Collisions down, but more work to be done


New figures show decline in level crossing incidents, but Australian Rail Safety and Standards Board says more work is needed

By Ruza Zivkusic | November 10, 2010

New half-yearly figures from Australian Rail Safety Occurrence Data show a record low of road vehicle collisions at level crossings across Australia.

According to the numbers, there were 21 collisions from January to June 2010 – one less than the previous half year. It is the lowest recorded in the past decade.

But 21 accidents were still too many, according to the Rail Industry Safety and Standards Board General Manager Kevin Taylor.

"I’m not saying we’re on top of it, by no stretch of the imagination. Until we have zero fatalities then we’re on top of it," Taylor says.

"The rail industry is not complacent on these issues because one accident is an accident too many and it’s very tragic when someone dies as a consequence."

Improved awareness of safety at level crossings has helped lower the number of collisions in recent years, he adds.

"The railway industry is working very hard to try and educate the Australian public on the dangers of level crossings and the Australian Trucking Association is working harder with its drivers to increase awareness of truck drivers at level crossings." Taylor says.

"That is one of our greatest concerns because a truck colliding with a train has greater impact than a car colliding with a train."

With a busy Christmas season ahead, Taylor has urged drivers to take extra care when approaching level crossings.

"Railway level crossing is the industry’s highest safety priority which has become so in 2004; we are sending one message and that is please look after your selves at level crossing," he says.

The highest number of accidents at level crossings is 45, recorded in the second half of 2003.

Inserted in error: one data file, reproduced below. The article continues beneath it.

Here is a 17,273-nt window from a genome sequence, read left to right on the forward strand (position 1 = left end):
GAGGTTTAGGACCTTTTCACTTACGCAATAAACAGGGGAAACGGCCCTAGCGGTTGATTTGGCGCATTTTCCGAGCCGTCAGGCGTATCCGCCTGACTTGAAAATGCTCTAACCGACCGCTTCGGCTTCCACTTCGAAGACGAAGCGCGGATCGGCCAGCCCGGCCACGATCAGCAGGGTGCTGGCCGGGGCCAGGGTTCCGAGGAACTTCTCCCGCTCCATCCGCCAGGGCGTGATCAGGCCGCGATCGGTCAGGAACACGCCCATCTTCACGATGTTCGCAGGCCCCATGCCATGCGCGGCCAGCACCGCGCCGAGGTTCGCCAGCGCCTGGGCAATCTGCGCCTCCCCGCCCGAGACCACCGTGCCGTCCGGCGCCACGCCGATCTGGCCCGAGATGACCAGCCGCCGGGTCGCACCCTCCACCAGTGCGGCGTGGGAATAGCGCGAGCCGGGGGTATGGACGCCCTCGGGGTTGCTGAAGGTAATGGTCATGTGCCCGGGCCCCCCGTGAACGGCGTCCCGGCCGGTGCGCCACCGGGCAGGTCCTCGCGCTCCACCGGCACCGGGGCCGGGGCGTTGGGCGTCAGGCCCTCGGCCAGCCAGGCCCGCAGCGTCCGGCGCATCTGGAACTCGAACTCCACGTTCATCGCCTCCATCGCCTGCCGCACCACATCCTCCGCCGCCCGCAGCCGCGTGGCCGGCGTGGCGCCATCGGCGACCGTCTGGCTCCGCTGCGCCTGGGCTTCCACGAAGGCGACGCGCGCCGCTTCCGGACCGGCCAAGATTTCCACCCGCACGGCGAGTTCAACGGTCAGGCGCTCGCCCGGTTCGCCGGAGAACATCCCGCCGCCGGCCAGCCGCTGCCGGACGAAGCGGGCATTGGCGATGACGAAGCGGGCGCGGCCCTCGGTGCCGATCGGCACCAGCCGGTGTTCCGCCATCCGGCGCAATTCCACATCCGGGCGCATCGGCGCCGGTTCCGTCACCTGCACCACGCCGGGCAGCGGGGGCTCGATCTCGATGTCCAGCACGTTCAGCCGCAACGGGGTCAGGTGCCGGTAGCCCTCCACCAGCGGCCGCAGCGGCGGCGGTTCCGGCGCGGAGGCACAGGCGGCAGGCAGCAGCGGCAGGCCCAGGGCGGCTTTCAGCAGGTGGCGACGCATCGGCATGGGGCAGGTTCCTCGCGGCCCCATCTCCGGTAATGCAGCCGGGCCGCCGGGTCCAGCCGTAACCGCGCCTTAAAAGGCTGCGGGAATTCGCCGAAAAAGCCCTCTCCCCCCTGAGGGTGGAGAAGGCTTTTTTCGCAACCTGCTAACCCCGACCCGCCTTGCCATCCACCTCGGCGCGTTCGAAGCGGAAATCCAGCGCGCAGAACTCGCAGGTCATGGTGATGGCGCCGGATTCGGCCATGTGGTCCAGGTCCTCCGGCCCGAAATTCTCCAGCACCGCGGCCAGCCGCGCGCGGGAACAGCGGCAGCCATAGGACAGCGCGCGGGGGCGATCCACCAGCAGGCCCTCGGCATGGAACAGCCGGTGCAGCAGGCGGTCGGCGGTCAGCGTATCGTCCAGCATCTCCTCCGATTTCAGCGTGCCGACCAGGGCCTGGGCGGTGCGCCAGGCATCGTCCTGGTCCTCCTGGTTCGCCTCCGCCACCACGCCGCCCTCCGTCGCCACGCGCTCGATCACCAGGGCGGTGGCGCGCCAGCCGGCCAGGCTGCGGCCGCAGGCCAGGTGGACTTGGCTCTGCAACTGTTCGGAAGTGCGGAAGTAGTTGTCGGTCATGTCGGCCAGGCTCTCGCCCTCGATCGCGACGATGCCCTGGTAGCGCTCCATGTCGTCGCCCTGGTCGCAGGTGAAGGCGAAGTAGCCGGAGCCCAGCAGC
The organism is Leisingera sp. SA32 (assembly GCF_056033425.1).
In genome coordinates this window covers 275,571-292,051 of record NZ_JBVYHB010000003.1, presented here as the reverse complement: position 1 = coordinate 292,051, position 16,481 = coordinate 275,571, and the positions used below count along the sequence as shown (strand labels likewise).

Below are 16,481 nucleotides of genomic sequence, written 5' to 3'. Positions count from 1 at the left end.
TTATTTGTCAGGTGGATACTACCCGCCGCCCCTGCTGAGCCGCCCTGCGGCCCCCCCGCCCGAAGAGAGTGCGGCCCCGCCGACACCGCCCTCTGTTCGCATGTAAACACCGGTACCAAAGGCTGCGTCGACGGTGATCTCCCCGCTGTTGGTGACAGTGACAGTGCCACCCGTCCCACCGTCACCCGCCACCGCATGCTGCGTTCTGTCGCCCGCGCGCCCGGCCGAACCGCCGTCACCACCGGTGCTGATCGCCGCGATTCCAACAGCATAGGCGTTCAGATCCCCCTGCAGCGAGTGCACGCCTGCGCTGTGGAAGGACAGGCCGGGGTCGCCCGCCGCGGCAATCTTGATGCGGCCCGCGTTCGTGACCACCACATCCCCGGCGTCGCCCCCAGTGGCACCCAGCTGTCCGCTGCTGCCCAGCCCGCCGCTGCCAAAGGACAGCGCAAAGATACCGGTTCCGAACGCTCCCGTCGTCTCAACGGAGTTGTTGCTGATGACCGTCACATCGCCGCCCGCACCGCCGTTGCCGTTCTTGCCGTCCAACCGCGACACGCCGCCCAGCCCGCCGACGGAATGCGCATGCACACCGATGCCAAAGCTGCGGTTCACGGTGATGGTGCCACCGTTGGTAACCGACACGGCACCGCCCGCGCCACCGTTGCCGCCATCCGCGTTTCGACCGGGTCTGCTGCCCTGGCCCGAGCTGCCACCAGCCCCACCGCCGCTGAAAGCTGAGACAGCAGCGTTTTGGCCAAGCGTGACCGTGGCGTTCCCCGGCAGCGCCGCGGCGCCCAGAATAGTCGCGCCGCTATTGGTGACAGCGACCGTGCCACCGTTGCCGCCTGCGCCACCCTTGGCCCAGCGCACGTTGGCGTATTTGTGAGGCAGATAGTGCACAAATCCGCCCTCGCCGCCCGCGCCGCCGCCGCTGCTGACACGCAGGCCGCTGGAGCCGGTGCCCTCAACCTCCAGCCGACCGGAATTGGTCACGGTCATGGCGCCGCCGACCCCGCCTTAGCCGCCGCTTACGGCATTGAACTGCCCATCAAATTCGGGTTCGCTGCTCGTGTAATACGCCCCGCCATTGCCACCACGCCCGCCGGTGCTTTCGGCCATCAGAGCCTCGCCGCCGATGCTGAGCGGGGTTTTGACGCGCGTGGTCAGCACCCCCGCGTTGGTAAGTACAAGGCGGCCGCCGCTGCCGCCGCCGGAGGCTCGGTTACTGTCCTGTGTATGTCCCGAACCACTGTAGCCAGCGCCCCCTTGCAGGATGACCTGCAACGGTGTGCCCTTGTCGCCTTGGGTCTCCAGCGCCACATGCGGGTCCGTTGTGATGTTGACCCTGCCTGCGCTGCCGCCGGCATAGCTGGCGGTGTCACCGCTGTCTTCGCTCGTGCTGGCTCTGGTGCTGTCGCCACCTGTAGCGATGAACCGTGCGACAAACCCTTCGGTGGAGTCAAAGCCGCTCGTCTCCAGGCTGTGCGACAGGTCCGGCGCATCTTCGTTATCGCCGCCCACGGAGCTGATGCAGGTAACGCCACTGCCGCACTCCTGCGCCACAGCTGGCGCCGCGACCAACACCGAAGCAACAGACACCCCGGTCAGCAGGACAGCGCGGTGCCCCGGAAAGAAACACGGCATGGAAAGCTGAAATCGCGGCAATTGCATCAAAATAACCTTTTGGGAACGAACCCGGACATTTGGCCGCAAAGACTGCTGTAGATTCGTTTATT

New half-yearly figures from Australian Rail Safety Occurrence Data show a record low of road vehicle collisions at level crossings across Australia.According to the numbers, there were 21 collisions from January to June 2010 – one less than the previous half year. It is the lowest recorded in the past decade.But 21 accidents were still too many, according to the Rail Industry Safety and Standards Board General Manager Kevin Taylor."I’m not saying we’re on top of it, by no stretch of the imagination. Until we have zero fatalities then we’re on top of it," Taylor says."The rail industry is not complacent on these issues because one accident is an accident too many and it’s very tragic when someone dies as a consequence."Improved awareness of safety at level crossings has helped lower the number of collisions in recent years, he adds."The railway industry is working very hard to try and educate the Australian public on the dangers of level crossings and the Australian Trucking Association is working harder with its drivers to increase awareness of truck drivers at level crossings." Taylor says."That is one of our greatest concerns because a truck colliding with a train has greater impact than a car colliding with a train."With a busy Christmas season ahead, Taylor has urged drivers to take extra care when approaching level crossings."Railway level crossing is the industry’s highest safety priority which has become so in 2004; we are sending one message and that is please look after your selves at level crossing," he says. The highest number of accidents at level crossings is 45, recorded in the second half of 2003.

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